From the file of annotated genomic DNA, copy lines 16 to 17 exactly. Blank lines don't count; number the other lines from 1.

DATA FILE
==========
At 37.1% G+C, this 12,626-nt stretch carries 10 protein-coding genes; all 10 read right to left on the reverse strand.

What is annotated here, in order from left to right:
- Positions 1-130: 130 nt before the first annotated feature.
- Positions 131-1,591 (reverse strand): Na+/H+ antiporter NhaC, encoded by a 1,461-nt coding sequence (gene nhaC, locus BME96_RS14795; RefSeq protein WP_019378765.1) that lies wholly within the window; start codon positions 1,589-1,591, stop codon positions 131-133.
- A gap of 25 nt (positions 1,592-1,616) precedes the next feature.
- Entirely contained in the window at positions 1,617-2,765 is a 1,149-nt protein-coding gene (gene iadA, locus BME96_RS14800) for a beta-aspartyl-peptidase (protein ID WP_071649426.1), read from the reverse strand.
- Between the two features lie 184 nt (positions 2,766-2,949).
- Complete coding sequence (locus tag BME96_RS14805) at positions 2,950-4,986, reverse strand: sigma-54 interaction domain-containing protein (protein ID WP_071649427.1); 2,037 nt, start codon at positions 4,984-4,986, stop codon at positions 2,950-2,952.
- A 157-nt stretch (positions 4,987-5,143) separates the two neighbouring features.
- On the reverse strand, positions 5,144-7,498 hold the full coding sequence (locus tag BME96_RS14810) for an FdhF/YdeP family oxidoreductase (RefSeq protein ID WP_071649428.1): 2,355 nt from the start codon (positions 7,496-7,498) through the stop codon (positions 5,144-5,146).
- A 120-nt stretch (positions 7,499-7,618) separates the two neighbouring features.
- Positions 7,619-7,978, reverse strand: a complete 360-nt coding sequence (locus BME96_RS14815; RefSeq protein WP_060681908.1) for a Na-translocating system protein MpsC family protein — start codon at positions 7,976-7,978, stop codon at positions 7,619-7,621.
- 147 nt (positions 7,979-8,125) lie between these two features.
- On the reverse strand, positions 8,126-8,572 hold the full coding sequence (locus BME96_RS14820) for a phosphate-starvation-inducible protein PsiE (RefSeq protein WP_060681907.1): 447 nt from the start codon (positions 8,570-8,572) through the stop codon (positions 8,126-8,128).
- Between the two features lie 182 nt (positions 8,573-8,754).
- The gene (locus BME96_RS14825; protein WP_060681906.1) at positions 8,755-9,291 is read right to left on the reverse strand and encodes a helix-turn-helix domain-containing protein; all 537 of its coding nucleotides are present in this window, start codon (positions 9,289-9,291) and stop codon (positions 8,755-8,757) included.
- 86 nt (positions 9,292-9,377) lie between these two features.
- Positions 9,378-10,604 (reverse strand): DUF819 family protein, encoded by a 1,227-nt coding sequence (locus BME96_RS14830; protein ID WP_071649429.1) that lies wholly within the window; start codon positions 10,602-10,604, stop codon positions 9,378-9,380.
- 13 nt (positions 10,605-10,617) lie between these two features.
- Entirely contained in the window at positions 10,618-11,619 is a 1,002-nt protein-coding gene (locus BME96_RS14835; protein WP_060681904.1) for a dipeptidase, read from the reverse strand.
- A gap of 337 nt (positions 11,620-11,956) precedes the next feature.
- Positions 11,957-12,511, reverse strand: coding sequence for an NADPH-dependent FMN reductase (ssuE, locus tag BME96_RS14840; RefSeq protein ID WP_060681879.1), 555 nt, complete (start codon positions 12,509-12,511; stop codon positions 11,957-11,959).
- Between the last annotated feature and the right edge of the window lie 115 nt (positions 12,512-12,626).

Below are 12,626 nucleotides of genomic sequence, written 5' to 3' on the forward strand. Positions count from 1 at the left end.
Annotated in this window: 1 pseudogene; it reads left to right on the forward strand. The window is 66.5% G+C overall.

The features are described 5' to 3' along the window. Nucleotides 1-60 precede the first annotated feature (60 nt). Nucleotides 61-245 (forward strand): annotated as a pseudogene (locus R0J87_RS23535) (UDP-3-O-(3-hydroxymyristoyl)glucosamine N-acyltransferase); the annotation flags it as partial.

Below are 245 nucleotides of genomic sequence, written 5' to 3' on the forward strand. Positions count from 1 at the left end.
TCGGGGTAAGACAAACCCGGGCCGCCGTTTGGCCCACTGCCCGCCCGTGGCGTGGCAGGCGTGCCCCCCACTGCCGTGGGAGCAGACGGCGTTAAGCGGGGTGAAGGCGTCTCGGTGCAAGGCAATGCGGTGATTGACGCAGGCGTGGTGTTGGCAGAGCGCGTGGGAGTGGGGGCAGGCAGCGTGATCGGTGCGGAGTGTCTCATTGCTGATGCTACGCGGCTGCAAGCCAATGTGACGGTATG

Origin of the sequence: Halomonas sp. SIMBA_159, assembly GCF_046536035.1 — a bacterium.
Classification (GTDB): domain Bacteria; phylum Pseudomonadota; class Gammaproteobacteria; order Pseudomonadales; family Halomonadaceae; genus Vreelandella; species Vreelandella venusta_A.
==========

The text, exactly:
- The gene (locus BME96_RS14825; protein WP_060681906.1) at positions 8,755-9,291 is read right to left on the reverse strand and encodes a helix-turn-helix domain-containing protein; all 537 of its coding nucleotides are present in this window, start codon (positions 9,289-9,291) and stop codon (positions 8,755-8,757) included.
- 86 nt (positions 9,292-9,377) lie between these two features.